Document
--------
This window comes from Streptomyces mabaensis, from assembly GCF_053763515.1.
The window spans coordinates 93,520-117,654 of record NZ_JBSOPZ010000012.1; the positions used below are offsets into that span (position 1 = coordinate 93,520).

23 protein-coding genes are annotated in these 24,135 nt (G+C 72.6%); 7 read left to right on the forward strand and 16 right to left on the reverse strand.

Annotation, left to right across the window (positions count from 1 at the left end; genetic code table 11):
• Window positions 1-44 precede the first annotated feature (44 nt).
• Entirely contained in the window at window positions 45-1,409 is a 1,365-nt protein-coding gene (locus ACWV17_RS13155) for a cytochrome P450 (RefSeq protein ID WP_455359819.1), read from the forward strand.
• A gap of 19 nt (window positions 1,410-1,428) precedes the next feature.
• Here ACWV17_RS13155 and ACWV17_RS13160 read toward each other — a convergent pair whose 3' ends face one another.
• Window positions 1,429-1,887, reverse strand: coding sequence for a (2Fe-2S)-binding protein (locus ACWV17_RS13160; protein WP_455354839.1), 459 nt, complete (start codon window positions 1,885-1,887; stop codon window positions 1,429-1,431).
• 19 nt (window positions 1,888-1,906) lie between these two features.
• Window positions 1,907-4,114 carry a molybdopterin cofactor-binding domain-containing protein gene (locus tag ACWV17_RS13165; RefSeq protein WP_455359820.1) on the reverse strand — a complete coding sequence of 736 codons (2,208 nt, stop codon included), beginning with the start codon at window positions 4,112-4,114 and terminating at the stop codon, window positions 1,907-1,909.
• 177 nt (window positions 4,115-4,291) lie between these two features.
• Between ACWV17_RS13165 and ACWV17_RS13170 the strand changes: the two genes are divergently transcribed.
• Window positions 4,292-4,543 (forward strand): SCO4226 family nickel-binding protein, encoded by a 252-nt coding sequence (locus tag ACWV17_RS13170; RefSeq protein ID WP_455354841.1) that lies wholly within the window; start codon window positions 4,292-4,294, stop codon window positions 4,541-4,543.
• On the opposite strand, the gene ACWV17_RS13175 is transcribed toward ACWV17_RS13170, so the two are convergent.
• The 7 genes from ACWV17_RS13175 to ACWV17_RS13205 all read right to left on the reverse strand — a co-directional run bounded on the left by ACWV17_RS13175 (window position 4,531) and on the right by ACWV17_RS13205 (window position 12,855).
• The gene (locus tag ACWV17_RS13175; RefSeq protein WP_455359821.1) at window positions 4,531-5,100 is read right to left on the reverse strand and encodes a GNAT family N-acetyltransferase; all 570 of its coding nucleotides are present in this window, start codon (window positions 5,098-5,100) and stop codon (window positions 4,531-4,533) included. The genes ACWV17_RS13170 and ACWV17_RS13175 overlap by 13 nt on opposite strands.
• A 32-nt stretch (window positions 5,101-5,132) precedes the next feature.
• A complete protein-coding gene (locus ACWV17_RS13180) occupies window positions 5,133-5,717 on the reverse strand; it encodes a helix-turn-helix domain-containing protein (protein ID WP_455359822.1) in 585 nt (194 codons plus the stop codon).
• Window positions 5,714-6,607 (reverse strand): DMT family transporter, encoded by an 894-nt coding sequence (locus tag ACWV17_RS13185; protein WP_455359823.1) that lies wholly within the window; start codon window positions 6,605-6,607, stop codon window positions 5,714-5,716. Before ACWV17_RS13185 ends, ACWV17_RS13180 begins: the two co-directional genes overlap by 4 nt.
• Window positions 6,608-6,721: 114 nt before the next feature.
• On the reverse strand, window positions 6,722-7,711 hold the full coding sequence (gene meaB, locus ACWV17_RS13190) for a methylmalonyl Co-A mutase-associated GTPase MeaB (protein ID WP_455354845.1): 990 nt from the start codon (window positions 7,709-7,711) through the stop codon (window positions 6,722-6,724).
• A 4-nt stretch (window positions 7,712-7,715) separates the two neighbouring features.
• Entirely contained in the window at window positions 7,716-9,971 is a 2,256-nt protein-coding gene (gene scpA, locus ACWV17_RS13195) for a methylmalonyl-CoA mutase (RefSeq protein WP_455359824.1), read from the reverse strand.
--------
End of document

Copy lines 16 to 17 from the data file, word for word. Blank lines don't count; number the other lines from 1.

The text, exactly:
• The 7 genes from ACWV17_RS13175 to ACWV17_RS13205 all read right to left on the reverse strand — a co-directional run bounded on the left by ACWV17_RS13175 (window position 4,531) and on the right by ACWV17_RS13205 (window position 12,855).
• The gene (locus tag ACWV17_RS13175; RefSeq protein WP_455359821.1) at window positions 4,531-5,100 is read right to left on the reverse strand and encodes a GNAT family N-acetyltransferase; all 570 of its coding nucleotides are present in this window, start codon (window positions 5,098-5,100) and stop codon (window positions 4,531-4,533) included. The genes ACWV17_RS13170 and ACWV17_RS13175 overlap by 13 nt on opposite strands.